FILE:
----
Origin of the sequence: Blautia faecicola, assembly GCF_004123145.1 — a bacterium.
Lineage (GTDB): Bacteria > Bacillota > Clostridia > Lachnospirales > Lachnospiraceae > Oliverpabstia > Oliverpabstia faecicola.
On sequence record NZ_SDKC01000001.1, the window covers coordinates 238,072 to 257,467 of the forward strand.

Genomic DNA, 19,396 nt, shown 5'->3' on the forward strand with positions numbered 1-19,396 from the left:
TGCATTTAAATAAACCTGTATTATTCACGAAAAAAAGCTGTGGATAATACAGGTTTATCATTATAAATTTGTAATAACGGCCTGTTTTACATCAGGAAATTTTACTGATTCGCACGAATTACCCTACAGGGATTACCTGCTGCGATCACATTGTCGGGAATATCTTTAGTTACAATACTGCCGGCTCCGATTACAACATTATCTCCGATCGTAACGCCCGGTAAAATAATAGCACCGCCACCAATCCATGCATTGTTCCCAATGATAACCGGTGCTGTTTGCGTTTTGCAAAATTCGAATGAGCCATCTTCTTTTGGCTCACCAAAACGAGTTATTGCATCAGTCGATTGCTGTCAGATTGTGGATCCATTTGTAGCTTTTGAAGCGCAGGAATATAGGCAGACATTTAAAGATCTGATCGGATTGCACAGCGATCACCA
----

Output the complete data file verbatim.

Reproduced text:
Origin of the sequence: Blautia faecicola, assembly GCF_004123145.1 — a bacterium.
Lineage (GTDB): Bacteria > Bacillota > Clostridia > Lachnospirales > Lachnospiraceae > Oliverpabstia > Oliverpabstia faecicola.
On sequence record NZ_SDKC01000001.1, the window covers coordinates 238,072 to 257,467 of the forward strand.

Genomic DNA, 19,396 nt, shown 5'->3' on the forward strand with positions numbered 1-19,396 from the left:
TGCATTTAAATAAACCTGTATTATTCACGAAAAAAAGCTGTGGATAATACAGGTTTATCATTATAAATTTGTAATAACGGCCTGTTTTACATCAGGAAATTTTACTGATTCGCACGAATTACCCTACAGGGATTACCTGCTGCGATCACATTGTCGGGAATATCTTTAGTTACAATACTGCCGGCTCCGATTACAACATTATCTCCGATCGTAACGCCCGGTAAAATAATAGCACCGCCACCAATCCATGCATTGTTCCCAATGATAACCGGTGCTGTTTGCGTTTTGCAAAATTCGAATGAGCCATCTTCTTTTGGCTCACCAAAACGAGTTATTGCATCAGTCGATTGCTGTCAGATTGTGGATCCATTTGTAGCTTTTGAAGCGCAGGAATATAGGCAGACATTTAAAGATCTGATCGGATTGCACAGCGATCACCA